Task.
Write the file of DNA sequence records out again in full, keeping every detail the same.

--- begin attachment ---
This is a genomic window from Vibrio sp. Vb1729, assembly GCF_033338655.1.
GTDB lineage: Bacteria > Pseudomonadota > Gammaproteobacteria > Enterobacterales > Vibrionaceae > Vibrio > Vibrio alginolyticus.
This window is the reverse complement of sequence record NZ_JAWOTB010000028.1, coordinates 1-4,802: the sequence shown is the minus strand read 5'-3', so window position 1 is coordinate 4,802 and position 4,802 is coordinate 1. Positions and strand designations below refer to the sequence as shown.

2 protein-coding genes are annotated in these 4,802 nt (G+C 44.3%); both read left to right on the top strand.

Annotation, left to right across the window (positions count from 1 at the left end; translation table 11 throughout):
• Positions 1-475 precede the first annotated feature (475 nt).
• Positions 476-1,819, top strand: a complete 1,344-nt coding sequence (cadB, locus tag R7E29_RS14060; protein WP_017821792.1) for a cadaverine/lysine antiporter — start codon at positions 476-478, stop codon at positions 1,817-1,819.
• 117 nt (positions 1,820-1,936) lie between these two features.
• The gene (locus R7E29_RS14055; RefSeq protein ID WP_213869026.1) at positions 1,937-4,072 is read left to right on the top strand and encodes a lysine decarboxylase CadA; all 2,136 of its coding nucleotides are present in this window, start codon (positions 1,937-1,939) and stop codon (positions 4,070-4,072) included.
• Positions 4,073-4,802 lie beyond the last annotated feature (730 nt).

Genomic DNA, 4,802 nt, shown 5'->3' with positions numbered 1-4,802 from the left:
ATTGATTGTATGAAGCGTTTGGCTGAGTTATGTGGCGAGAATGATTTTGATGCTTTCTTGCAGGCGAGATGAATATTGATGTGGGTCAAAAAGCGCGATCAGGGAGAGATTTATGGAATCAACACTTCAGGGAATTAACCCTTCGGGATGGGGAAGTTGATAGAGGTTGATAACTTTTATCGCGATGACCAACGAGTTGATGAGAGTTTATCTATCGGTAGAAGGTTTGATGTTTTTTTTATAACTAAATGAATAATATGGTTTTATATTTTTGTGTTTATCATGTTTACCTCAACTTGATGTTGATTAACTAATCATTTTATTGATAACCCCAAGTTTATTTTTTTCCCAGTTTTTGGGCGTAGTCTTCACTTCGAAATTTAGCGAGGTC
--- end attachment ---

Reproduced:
This is a genomic window from Vibrio sp. Vb1729, assembly GCF_033338655.1.
GTDB lineage: Bacteria > Pseudomonadota > Gammaproteobacteria > Enterobacterales > Vibrionaceae > Vibrio > Vibrio alginolyticus.
This window is the reverse complement of sequence record NZ_JAWOTB010000028.1, coordinates 1-4,802: the sequence shown is the minus strand read 5'-3', so window position 1 is coordinate 4,802 and position 4,802 is coordinate 1. Positions and strand designations below refer to the sequence as shown.

2 protein-coding genes are annotated in these 4,802 nt (G+C 44.3%); both read left to right on the top strand.

Annotation, left to right across the window (positions count from 1 at the left end; translation table 11 throughout):
• Positions 1-475 precede the first annotated feature (475 nt).
• Positions 476-1,819, top strand: a complete 1,344-nt coding sequence (cadB, locus tag R7E29_RS14060; protein WP_017821792.1) for a cadaverine/lysine antiporter — start codon at positions 476-478, stop codon at positions 1,817-1,819.
• 117 nt (positions 1,820-1,936) lie between these two features.
• The gene (locus R7E29_RS14055; RefSeq protein ID WP_213869026.1) at positions 1,937-4,072 is read left to right on the top strand and encodes a lysine decarboxylase CadA; all 2,136 of its coding nucleotides are present in this window, start codon (positions 1,937-1,939) and stop codon (positions 4,070-4,072) included.
• Positions 4,073-4,802 lie beyond the last annotated feature (730 nt).

Genomic DNA, 4,802 nt, shown 5'->3' with positions numbered 1-4,802 from the left:
ATTGATTGTATGAAGCGTTTGGCTGAGTTATGTGGCGAGAATGATTTTGATGCTTTCTTGCAGGCGAGATGAATATTGATGTGGGTCAAAAAGCGCGATCAGGGAGAGATTTATGGAATCAACACTTCAGGGAATTAACCCTTCGGGATGGGGAAGTTGATAGAGGTTGATAACTTTTATCGCGATGACCAACGAGTTGATGAGAGTTTATCTATCGGTAGAAGGTTTGATGTTTTTTTTATAACTAAATGAATAATATGGTTTTATATTTTTGTGTTTATCATGTTTACCTCAACTTGATGTTGATTAACTAATCATTTTATTGATAACCCCAAGTTTATTTTTTTCCCAGTTTTTGGGCGTAGTCTTCACTTCGAAATTTAGCGAGGTC